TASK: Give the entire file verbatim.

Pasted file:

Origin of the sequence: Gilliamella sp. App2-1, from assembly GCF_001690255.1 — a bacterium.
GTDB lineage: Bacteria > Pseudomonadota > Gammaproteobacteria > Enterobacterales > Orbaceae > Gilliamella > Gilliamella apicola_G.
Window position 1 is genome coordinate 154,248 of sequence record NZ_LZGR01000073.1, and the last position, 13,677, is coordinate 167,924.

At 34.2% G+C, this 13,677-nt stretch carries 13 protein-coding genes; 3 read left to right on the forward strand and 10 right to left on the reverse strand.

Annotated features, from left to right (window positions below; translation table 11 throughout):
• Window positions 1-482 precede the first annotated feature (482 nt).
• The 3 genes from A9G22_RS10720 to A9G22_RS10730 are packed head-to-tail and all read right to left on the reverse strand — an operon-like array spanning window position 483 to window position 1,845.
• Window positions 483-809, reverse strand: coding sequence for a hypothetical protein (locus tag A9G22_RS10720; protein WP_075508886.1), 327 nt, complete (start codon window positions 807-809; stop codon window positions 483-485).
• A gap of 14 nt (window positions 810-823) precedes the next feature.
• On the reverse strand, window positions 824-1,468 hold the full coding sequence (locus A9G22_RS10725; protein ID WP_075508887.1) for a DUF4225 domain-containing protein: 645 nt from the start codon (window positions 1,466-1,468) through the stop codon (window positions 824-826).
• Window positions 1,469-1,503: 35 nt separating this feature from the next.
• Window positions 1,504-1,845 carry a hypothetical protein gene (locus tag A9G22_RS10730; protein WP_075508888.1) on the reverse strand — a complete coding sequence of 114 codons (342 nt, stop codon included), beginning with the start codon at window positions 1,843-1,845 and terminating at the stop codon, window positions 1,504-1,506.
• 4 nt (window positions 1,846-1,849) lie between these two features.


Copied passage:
Origin of the sequence: Gilliamella sp. App2-1, from assembly GCF_001690255.1 — a bacterium.
GTDB lineage: Bacteria > Pseudomonadota > Gammaproteobacteria > Enterobacterales > Orbaceae > Gilliamella > Gilliamella apicola_G.
Window position 1 is genome coordinate 154,248 of sequence record NZ_LZGR01000073.1, and the last position, 13,677, is coordinate 167,924.

At 34.2% G+C, this 13,677-nt stretch carries 13 protein-coding genes; 3 read left to right on the forward strand and 10 right to left on the reverse strand.

Annotated features, from left to right (window positions below; translation table 11 throughout):
• Window positions 1-482 precede the first annotated feature (482 nt).
• The 3 genes from A9G22_RS10720 to A9G22_RS10730 are packed head-to-tail and all read right to left on the reverse strand — an operon-like array spanning window position 483 to window position 1,845.
• Window positions 483-809, reverse strand: coding sequence for a hypothetical protein (locus tag A9G22_RS10720; protein WP_075508886.1), 327 nt, complete (start codon window positions 807-809; stop codon window positions 483-485).
• A gap of 14 nt (window positions 810-823) precedes the next feature.
• On the reverse strand, window positions 824-1,468 hold the full coding sequence (locus A9G22_RS10725; protein ID WP_075508887.1) for a DUF4225 domain-containing protein: 645 nt from the start codon (window positions 1,466-1,468) through the stop codon (window positions 824-826).
• Window positions 1,469-1,503: 35 nt separating this feature from the next.
• Window positions 1,504-1,845 carry a hypothetical protein gene (locus tag A9G22_RS10730; protein WP_075508888.1) on the reverse strand — a complete coding sequence of 114 codons (342 nt, stop codon included), beginning with the start codon at window positions 1,843-1,845 and terminating at the stop codon, window positions 1,504-1,506.
• 4 nt (window positions 1,846-1,849) lie between these two features.